As a result of the FCC’s decision to reclassify broadband Internet access as a Title II telecommunications service, some believe the economic value of spectrum will decrease. Such a theory, whether or not it comes to fruition, will trigger a decrease in economic incentives to push federal agencies to relinquish some of their large amounts of spectrum. The decrease in economic incentives for the federal government’s allocation of spectrum means a new method for spectrum policy that maximizes welfare in both public and private sector uses of spectrum must arise. As a result, spectrum sharing will emerge as a dominant means to foster innovation in the commercial sector while allowing federal incumbent users to maintain access to spectrum to perform their vital public functions.
Great Expectations: Using the Language of Innovation to Command Efficiency and Shift the Burden of Spectrum Scarcity
By Andrew Morris
The availability of spectrum for wireless communications continues to shrink as demand grows for more wireless services. The Federal Communications Commission has addressed this problem of spectrum scarcity in the past by mandating technological change to encourage greater spectrum efficiency. Recently, the FCC adopted the position that unlicensed wireless devices should be able to operate in the guard bands of what will soon be repackaged spectrum. The FCC proposed this change without knowing whether existing technology could adequately facilitate such a technological transition. Yet the FCC has expressed confidence that both incumbents and new entrants will keep pace with an evolving state of the art.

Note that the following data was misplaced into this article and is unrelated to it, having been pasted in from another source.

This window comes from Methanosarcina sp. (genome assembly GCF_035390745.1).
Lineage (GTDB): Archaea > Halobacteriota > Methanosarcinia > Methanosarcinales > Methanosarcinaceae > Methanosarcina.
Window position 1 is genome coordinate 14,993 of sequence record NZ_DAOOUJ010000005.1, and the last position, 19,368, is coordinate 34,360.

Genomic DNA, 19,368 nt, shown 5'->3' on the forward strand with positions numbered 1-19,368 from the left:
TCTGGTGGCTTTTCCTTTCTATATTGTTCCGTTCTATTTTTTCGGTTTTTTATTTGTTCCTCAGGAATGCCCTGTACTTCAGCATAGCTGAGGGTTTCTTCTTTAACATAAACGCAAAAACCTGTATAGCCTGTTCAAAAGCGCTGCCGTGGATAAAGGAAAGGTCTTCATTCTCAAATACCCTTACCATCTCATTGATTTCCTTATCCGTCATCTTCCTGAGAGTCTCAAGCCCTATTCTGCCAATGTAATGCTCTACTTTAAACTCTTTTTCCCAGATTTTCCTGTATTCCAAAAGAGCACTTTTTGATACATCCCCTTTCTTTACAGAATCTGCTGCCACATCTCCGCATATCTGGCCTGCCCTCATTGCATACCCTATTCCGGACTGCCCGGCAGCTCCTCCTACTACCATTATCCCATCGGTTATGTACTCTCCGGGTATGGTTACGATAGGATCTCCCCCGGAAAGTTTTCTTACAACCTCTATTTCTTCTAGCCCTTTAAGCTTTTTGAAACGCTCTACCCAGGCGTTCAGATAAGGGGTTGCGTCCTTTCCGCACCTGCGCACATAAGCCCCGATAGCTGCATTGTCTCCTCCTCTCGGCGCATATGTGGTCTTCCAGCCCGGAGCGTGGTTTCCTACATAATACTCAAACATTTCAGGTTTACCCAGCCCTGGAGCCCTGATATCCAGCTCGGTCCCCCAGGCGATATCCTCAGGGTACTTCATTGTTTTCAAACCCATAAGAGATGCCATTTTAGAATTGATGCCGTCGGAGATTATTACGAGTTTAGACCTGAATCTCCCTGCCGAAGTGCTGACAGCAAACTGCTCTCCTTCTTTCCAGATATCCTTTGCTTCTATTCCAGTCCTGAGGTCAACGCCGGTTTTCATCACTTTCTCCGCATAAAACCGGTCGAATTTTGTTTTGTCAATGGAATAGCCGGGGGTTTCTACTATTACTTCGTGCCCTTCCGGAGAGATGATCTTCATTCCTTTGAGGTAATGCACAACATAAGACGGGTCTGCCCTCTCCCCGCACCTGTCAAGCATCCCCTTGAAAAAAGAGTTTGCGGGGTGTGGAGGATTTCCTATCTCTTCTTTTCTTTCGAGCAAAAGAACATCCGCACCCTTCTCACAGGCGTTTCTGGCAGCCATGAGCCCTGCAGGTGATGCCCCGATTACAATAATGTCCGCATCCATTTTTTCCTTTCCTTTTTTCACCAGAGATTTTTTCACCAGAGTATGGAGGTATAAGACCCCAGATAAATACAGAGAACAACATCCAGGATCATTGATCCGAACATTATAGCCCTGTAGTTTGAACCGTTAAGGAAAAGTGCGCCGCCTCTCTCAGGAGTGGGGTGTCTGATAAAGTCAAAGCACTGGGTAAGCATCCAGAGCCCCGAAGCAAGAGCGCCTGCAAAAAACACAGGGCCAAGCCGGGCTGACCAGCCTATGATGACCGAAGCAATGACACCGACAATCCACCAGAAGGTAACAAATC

The FCC’s proposal suggests a greater willingness to push for innovation in the absence of technological certainty and represents a bold development in the way it handles the problem of spectrum scarcity. Although the FCC has attempted to alter the pace of technological development in past rulemakings, it has not relied so heavily on the assumption that technology will evolve to fit the needs of particular proposal and alleviate interference concerns. This Note argues that the FCC should feel empowered to push this framework further by requiring compromise from both incumbents and new entrants, even when a consensus on technical feasibility fails to materialize.
From Ship-to-Shore Telegraphs to Wi-Fi Packets: Using Section 705(a) to Protect Wireless Communications
By Amy McCann Roller
Section 705(a) of the Communications Act of 1934 prohibits unauthorized individuals from intercepting and divulging the contents of “radio communications.” Despite this seemingly straightforward prohibition, confusion over the provision’s construction and application has mounted in recent year as litigants and courts wrestle with the scope of Section 705(a). In 2010, the FCC grappled with Section 705(a)’s applicability to one of today’s most common forms of radio communication—Wi-Fi—and was ultimately unable to determine whether intercepting the contents Wi-Fi network traffic— a practice known as Wi-Fi sniffing— from unencrypted networks falls within its prohibitions.
This Note examines the interpretive issues that have plagued Section 705(a) since its 1968 amendment. Taking a fresh look at the statute’s language, history, and construction, the Note concludes that, properly interpreted, Section 705(a) prohibits unauthorized interception of unencrypted Wi-Fi payload data.